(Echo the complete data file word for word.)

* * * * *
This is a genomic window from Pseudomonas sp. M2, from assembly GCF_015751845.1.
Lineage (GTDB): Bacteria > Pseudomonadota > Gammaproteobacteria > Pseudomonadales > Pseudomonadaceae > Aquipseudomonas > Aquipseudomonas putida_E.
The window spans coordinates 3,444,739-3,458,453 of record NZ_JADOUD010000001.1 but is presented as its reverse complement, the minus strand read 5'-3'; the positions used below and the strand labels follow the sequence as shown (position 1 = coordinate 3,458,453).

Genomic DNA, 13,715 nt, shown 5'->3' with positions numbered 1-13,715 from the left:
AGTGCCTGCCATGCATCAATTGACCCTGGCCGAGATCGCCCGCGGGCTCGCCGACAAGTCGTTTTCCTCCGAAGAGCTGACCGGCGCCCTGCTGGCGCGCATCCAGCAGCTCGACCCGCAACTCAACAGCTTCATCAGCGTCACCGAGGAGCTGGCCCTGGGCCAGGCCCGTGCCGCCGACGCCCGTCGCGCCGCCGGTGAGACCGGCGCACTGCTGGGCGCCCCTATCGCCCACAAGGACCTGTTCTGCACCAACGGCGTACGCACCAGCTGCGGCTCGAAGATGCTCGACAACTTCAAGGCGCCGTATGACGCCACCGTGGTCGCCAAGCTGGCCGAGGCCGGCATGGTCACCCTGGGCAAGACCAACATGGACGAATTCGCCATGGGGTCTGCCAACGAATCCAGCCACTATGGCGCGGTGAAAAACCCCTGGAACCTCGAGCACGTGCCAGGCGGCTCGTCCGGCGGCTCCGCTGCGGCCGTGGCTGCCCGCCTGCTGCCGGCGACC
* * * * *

This is a genomic window from Pseudomonas sp. M2, from assembly GCF_015751845.1.
Lineage (GTDB): Bacteria > Pseudomonadota > Gammaproteobacteria > Pseudomonadales > Pseudomonadaceae > Aquipseudomonas > Aquipseudomonas putida_E.
The window spans coordinates 3,444,739-3,458,453 of record NZ_JADOUD010000001.1 but is presented as its reverse complement, the minus strand read 5'-3'; the positions used below and the strand labels follow the sequence as shown (position 1 = coordinate 3,458,453).

Genomic DNA, 13,715 nt, shown 5'->3' with positions numbered 1-13,715 from the left:
AGTGCCTGCCATGCATCAATTGACCCTGGCCGAGATCGCCCGCGGGCTCGCCGACAAGTCGTTTTCCTCCGAAGAGCTGACCGGCGCCCTGCTGGCGCGCATCCAGCAGCTCGACCCGCAACTCAACAGCTTCATCAGCGTCACCGAGGAGCTGGCCCTGGGCCAGGCCCGTGCCGCCGACGCCCGTCGCGCCGCCGGTGAGACCGGCGCACTGCTGGGCGCCCCTATCGCCCACAAGGACCTGTTCTGCACCAACGGCGTACGCACCAGCTGCGGCTCGAAGATGCTCGACAACTTCAAGGCGCCGTATGACGCCACCGTGGTCGCCAAGCTGGCCGAGGCCGGCATGGTCACCCTGGGCAAGACCAACATGGACGAATTCGCCATGGGGTCTGCCAACGAATCCAGCCACTATGGCGCGGTGAAAAACCCCTGGAACCTCGAGCACGTGCCAGGCGGCTCGTCCGGCGGCTCCGCTGCGGCCGTGGCTGCCCGCCTGCTGCCGGCGACC